northern true katydid on black walnutTrees with character

I’ve been keeping my antennae out for cool tree-related items around the web. One of the better arboreal faces I’ve seen was a big hit on Flickr back in May. And the August issue of Outdoor Photographer magazine includes a piece on old growth in the East — what it is, where to find it and how to photograph it — by freelance writer/photographer/ecologist George Wuerthner.

Speaking of photographing old growth, Portuguese blogger Pedro Nuno Teixeira Santos of A sombra verde submitted the link to a photo post featuring olive trees — three very impressive individuals. I can spot faces in all three trunks! And from Ireland, Windywillow has some charming photos of old trees in a park in Dublin.

Old trees have a charisma that’s hard to resist; you can see how attached I’ve become to this big old black walnut. Lynn at Hasty Brook shared some photos of ancient, twisted cedars at Gooseberry Falls, on the shores of Lake Superior. The pronounced spiraling in the grain of one cedar trunk prompted a lot of comments from readers, so I thought I’d do a little online sleuthing. (Katydid antennae turn out to be better at broadband reception than most Verizon DSL modems!) I found an abstract for an article which appeared in the journal Trees – Structure and Function back in 1991: Function of Spiral Grain in Trees, by Hans Kubler, a forester at the University of Wisconsin-Madison.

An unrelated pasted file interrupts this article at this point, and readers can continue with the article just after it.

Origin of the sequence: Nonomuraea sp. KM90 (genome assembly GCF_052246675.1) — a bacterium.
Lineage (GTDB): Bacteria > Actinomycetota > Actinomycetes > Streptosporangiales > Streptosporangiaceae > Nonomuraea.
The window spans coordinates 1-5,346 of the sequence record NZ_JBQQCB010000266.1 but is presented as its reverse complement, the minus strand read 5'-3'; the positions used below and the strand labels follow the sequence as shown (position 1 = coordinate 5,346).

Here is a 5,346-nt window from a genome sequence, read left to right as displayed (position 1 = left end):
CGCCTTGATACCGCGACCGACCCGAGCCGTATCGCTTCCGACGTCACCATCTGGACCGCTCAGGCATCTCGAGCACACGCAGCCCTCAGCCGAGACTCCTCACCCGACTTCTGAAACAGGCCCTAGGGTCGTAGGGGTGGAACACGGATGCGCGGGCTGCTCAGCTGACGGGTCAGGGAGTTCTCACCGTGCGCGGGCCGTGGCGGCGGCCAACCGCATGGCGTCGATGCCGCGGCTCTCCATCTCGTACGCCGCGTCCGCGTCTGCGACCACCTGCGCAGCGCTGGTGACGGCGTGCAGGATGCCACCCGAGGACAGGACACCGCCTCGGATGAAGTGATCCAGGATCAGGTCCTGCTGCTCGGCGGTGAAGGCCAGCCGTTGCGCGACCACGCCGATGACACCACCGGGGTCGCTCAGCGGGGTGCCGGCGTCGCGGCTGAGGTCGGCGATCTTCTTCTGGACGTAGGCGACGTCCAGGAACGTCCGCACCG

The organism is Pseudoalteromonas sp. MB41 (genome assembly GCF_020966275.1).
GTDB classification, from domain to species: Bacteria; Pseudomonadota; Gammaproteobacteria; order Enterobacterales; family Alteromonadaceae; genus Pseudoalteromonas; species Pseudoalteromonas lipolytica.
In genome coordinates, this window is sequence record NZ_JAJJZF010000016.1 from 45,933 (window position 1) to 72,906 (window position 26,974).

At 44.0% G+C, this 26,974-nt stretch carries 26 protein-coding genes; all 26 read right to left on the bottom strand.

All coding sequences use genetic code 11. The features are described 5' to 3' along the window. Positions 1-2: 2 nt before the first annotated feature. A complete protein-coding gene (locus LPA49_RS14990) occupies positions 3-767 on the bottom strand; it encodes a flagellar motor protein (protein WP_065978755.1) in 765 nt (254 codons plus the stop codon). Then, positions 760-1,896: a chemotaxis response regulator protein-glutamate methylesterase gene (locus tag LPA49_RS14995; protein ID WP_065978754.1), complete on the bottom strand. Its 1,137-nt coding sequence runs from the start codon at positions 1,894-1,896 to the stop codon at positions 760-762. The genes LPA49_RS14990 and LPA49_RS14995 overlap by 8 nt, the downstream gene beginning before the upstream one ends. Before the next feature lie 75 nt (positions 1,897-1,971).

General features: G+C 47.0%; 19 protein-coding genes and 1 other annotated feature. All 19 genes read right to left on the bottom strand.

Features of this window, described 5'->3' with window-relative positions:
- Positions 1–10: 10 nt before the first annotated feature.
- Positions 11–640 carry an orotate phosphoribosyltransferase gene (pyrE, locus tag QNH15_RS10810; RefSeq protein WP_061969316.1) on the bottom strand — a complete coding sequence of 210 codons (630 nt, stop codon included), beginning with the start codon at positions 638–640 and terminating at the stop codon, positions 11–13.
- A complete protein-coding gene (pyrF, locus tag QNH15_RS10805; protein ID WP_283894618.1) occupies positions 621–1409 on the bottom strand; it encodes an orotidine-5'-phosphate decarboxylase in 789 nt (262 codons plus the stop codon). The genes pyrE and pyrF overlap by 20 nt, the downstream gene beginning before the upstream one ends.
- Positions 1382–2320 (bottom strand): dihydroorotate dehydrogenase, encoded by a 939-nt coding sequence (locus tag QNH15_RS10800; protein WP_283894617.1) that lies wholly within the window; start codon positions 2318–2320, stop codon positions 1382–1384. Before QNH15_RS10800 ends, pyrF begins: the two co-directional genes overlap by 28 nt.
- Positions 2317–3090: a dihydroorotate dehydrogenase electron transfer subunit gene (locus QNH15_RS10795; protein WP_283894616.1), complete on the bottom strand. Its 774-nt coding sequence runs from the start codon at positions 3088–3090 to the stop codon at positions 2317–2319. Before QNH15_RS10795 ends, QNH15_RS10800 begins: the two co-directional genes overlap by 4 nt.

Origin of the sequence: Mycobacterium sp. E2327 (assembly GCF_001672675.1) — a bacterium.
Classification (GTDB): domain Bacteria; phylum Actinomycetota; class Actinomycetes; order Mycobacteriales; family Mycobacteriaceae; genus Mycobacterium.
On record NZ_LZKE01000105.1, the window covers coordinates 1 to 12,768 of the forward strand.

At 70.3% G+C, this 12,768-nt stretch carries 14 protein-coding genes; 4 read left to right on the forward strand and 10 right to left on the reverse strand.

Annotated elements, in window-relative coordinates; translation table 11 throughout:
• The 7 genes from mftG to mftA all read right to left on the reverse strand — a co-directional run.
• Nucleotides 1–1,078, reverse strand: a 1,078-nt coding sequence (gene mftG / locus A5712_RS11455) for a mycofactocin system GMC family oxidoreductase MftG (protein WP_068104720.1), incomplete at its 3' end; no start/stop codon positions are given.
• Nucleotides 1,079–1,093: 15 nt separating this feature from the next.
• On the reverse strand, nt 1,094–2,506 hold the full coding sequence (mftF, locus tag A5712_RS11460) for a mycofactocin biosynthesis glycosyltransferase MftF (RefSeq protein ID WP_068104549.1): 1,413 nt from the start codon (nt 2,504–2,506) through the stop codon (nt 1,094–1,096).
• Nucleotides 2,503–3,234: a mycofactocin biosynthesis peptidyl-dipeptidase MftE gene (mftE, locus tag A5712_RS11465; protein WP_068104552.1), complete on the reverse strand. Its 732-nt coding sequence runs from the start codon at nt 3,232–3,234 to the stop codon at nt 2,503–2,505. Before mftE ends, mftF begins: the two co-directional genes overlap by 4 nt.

Through spiral grain, conduits for sap lead from each root to all branches. This uniform distribution of sap is indicated by the paths of vessels and tracheids, and has been proven experimentally by means of dyed sap injected into the base of stems or taken up by roots. Trees receiving water only from roots at one side of the root collar nevertheless stay green and continue growing. Spiral grain in bark distributes food from each branch to other flanks of the stem and to most roots. Experimental interruptions of the sap and food conduits caused the cambial zone to reorient new conduit cells in new directions, bypassing the interruption. In particular, spiral grooves cut into the stem surface caused spiral grain. The new cells reorient through division and growth. Although spiral grain is largely under genetic control, trees appear to have a spiral grain especially where needed for distribution of water when root spheres are dry at one side. Compared with straight-grained trees, spiral-grained stems and branches bend and twist more when exposed to strong wind, in this way offering less wind resistance and being less likely to break. Through the bending and twisting, snow slides down from branches rather than breaking them, but the main function of spiral grain is the uniform distribution of supplies from each root to all branches, and from each branch to many roots.

Pretty cool, huh? Also in the far-out factoids department this month, courtesy of Rurality: wooly pine scale, an insect that looks exactly like bird droppings. And did you know that there was such thing as bark lice? Check out “Tiny curiosities,” from the always-informative Burning Silo.

northern true katydid on black walnut

Trees as sources of inspiration